Salmon eggs could be the most effective and widely used natural bait in the world of river fishing for salmon and steelhead. With fall salmon season upon us, now is a good time to plan ahead in order to optimize the quality of eggs you’ll soon be attaining, as well as what you’ll be fishing with in weeks and months to come.
When curing salmon eggs, the process begins well before the eggs actually go into the curing jar. The curing process starts the moment a fish is landed. It’s crucial to take care of the eggs during transport, so as not to damage them.
To help promote fresh, high quality eggs, start with bleeding the fish as soon after the catch as possible. First, strike the fish on the head to ensure a quick, clean kill, then take what photos you need.
Once dead, there are a few ways to bleed a fish. Which ever option you choose, do it quickly before the blood sets up in the body cavity of the dead fish. Blood coagulates fast in dead fish, making it a bacterial breeding ground. This, in turn, creates foul odors which can pass to the cured egg and potentially repel salmon. Since salmon have a sense of smell measured in parts per billion, it’s important to pay attention to such details early on, well before the actual curing even takes place.
Most popular and easiest of all when it comes to bleeding a fish, is to cut a gill rake. This can be done by cutting it with a knife, snipping it with scissors or pliers,or busting it with your fingers. With several gill rakes on each side, under the gill plates, busting a couple at a time will result in faster bleeding.
Another bleeding option is taking a sharp knife and cutting on the underside of the tail, at the base. Be sure to cut all the way to the spine, so you’ll hit the main vein. This method allows you to hold the fish by the gills while it bleeds out, but does take longer than snapping a gill rake.
A third option is inserting a long knife into the underside of the upper belly, at the heart. Be sure the blade enters in front of the pectoral fins so as to avoid slicing the eggs. This is where most of the blood coagulates in a dead fish, and much of it congeals around the eggs. Bleeding a fish in this way allows you to grab it by the tail and hold it in the water to bleed out. It’s a fairly fast process.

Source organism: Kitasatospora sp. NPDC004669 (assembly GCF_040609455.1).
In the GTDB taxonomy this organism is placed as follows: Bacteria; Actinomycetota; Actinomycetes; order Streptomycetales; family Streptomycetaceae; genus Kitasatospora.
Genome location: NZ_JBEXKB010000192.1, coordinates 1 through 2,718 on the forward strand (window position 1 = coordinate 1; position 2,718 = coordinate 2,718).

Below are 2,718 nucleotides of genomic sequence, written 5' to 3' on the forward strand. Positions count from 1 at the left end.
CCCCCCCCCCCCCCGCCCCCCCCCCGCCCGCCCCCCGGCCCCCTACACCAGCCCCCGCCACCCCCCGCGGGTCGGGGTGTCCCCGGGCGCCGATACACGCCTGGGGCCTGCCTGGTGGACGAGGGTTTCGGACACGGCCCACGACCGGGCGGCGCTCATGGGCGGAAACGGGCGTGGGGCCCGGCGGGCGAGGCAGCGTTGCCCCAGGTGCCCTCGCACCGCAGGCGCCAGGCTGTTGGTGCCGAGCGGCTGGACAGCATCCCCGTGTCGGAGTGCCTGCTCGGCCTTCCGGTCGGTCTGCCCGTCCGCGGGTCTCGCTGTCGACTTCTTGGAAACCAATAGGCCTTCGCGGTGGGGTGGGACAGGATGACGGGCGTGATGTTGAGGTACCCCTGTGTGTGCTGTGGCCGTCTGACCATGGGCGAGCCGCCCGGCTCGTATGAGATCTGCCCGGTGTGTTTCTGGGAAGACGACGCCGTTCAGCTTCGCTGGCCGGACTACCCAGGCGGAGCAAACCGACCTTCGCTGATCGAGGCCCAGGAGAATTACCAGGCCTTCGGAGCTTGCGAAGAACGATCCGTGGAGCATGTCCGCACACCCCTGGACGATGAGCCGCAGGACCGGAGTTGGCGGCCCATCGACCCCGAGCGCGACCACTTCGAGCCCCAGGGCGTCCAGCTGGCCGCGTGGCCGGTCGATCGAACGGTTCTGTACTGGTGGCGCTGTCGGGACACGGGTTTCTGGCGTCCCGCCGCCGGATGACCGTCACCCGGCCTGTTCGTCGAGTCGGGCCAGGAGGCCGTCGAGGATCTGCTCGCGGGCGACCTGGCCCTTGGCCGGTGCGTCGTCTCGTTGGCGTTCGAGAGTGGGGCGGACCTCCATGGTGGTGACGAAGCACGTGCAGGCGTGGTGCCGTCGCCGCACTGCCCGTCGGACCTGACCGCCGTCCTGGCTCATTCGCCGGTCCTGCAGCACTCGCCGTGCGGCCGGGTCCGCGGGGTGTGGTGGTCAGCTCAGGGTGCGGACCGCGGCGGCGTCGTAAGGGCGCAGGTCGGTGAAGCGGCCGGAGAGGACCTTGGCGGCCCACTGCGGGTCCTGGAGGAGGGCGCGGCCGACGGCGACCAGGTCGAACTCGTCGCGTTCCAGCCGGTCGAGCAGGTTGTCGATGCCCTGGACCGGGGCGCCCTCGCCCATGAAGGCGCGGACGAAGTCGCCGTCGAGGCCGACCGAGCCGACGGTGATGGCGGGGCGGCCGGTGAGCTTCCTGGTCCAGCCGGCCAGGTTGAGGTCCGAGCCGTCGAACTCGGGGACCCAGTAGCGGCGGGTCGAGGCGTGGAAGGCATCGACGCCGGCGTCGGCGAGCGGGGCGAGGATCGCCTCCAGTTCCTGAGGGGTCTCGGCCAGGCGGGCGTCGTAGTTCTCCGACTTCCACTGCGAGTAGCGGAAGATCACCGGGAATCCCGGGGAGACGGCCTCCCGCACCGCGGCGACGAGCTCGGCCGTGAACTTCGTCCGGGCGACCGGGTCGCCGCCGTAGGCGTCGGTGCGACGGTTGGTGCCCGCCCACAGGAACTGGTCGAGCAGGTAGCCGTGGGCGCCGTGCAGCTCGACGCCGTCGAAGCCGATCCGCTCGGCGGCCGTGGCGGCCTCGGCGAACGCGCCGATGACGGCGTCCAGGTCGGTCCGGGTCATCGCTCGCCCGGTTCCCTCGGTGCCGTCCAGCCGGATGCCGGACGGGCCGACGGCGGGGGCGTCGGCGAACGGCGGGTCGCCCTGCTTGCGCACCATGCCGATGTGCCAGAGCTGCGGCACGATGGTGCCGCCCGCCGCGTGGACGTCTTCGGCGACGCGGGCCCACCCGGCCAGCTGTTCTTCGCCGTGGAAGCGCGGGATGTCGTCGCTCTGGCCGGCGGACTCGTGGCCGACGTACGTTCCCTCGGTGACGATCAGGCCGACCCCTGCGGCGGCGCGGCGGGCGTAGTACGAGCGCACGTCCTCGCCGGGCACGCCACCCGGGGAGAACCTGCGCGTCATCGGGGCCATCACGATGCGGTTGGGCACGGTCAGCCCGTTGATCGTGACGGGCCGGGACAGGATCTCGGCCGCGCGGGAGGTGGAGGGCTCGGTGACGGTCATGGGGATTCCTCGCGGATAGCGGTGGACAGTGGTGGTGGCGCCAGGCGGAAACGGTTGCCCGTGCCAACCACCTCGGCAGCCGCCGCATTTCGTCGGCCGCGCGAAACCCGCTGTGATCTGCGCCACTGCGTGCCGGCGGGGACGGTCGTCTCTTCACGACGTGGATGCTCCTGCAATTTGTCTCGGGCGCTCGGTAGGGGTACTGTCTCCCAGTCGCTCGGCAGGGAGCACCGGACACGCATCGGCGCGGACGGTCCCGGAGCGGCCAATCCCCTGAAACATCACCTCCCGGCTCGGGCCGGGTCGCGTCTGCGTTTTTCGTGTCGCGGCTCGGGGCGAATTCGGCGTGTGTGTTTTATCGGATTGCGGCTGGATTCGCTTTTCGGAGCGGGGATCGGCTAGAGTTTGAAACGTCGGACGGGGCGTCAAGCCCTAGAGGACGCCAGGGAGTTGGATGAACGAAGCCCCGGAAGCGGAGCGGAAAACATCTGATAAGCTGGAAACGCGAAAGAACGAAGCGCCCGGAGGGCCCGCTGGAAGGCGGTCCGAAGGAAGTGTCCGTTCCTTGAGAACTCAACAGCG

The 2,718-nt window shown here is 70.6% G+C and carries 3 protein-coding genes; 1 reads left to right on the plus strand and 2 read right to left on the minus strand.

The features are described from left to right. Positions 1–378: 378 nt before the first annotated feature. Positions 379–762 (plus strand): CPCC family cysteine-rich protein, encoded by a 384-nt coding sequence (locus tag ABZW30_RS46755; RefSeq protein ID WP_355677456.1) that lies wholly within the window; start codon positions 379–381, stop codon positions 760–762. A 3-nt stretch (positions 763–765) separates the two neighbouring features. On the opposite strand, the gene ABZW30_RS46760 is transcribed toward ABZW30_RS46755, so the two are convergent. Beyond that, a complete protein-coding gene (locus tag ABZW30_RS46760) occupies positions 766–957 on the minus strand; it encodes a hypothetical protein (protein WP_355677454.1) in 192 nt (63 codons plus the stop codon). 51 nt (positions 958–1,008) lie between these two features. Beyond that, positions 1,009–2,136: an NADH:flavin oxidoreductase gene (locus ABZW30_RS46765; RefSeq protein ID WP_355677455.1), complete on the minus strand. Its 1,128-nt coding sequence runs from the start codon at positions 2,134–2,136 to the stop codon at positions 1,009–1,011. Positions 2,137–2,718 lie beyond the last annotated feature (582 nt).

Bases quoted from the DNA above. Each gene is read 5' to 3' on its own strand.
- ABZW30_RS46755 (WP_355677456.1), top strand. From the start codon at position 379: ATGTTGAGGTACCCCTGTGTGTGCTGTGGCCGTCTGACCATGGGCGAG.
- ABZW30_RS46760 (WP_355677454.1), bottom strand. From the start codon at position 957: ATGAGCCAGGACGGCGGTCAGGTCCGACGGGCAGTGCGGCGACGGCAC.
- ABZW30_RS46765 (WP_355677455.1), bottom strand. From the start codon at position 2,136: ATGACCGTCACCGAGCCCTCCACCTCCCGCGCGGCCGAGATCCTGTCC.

Depending on where you’re at and the conditions you’re fishing in, you may want to transport your eggs inside the fish in order to prevent damaging the skeins. A bled body cavity is one of the best “containers” in which to transport skeins of eggs. This keeps them moist, prevents them from coming into contact with potential objects which transfer foul odors, and keeps them from bruising or bursting.
If outside temperatures are cool enough, leave the eggs inside the fish for transport. On warm days, putting the fish on ice, with the eggs still inside, is a good choice. If bank fishing, hang the fish by the gills, in the shade to keep them cool. In cold streams, keeping the fish in water will keep them cool. Avoid keeping your fish in warm water–yes, there are some warm waters in early fall–so as to avoid the meat actually heating up, thus causing the internal organs to do the same, which can potentially taint the eggs.
When handling fish, do so with care. Avoid tossing your fish, dropping them on the ground or flinging them against objects. Fish flesh is very tender and easily damaged. Not only will this mishandling damage the meat, thus decreasing it’s
overall taste and quality, it will damage the eggs as well.
While on the water, removing your eggs from the fish is also an option. Done immediately after dispatching and bleeding the f
ish, they are blood-free and gorgeous in coloration. They must be placed in a clean, sealable plastic bag so they don’t come in contact with potential contaminants. From there, they go into a cooler.
When dealing with ocean-caught fish, removing their eggs within minutes of being caught is important. Salmon in the ocean are still actively feeding and when killed, the bacterial byproducts in their gut are often times regurgitated. These acids and bacteria can escape into the fishes body cavity, tainting the eggs.
No matter where in the process you handle your eggs, using rubber gloves is a good idea. Remember, a fish’s sense of smell is incredible, and human odors released from oils through our skin can make a difference in egg smell.
While our king salmon season on Alaska’s Nushagak River is over, you can bet we’ll be fishing rivers in the Pacific Northwest, and putting up lots of eggs. We hope you will be doing the same, and that these tips help in developing the ideal cure you’re searching for.